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He's Raising Camels For Meat
Low cattle prices, extended drought conditions, and an abundance of wild camels have prompted cattle producers in Australia's outback to take a long, hard look at raising the drought-tolerant animals for market.
Six months ago Australian cattle producer Peter Seidel trucked a mixed load of cattle and camels to market. The steers netted just $53 a head while the camels netted $170 a head.
Wild camels have always been regarded as more of a pest than anything else in Australia. There are currently more than 250,000 running free. Recently, however, an association of camel producers was formed and at least 12 producers - each with between 100 and 400 head of breeding camels - have started running camels with their cattle.
The advantage of running camels alongside cattle is that scientists have discovered that the rumen bacteria which enables goats and camels to digest all kinds of scrub brush in rough country will work the same way in cattle if camels and cattle are run together so that cattle pick up the bacteria at watering points.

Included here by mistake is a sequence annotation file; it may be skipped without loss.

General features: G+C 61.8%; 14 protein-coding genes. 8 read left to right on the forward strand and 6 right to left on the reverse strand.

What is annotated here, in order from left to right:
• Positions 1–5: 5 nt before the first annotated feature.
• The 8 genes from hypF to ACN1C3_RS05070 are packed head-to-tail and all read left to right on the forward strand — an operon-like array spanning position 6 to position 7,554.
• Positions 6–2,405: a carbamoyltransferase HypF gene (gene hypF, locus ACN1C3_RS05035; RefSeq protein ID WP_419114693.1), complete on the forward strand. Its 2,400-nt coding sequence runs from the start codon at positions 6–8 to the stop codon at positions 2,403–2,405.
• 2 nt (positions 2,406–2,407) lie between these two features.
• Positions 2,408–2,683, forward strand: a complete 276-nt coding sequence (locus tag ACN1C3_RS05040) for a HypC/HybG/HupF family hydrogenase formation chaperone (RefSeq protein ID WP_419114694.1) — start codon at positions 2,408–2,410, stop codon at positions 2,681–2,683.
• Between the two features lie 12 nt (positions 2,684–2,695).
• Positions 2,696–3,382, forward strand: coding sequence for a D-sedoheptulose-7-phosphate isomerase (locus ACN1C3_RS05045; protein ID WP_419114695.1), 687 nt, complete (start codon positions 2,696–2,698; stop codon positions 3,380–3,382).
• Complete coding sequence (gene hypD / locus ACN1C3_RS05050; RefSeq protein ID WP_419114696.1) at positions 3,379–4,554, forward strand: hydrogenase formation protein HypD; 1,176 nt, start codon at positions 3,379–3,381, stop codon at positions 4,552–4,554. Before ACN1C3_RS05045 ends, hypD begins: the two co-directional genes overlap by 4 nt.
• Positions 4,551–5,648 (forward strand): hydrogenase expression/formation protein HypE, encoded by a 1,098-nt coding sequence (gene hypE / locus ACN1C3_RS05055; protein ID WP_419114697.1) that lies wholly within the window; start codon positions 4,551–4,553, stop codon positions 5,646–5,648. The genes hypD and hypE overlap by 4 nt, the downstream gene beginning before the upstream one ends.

Peter Seidel, chairperson of the Central Australian Camel Industry Association, says about 1,400 camels will be butchered for human consumption this year. Most of the meat is marketed in the tourist areas of northern Australia, al-though some is being sold through Woolworths and other stores.
"Camel meat is very similar to beef but the fat is pure white," says Seidel, noting that the animals are rich in by-products. The hump yields as much as 110 lbs. of solid white fat and the leather can be turned into distinctive boots, hats, jackets, etc.
"We're developing a camel oil sun-screen, soaps, cosmetics and a cooking oil which is claimed to have significantly less cholesterol than other animal fats," Seidel says.
Contact: FARM SHOW Followup, Peter Seidel, Central Australian Camel Industry Association, Alice Springs, Australia.
Photo & story reprinted from Australian Farm Journal

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1997 - Volume #21, Issue #1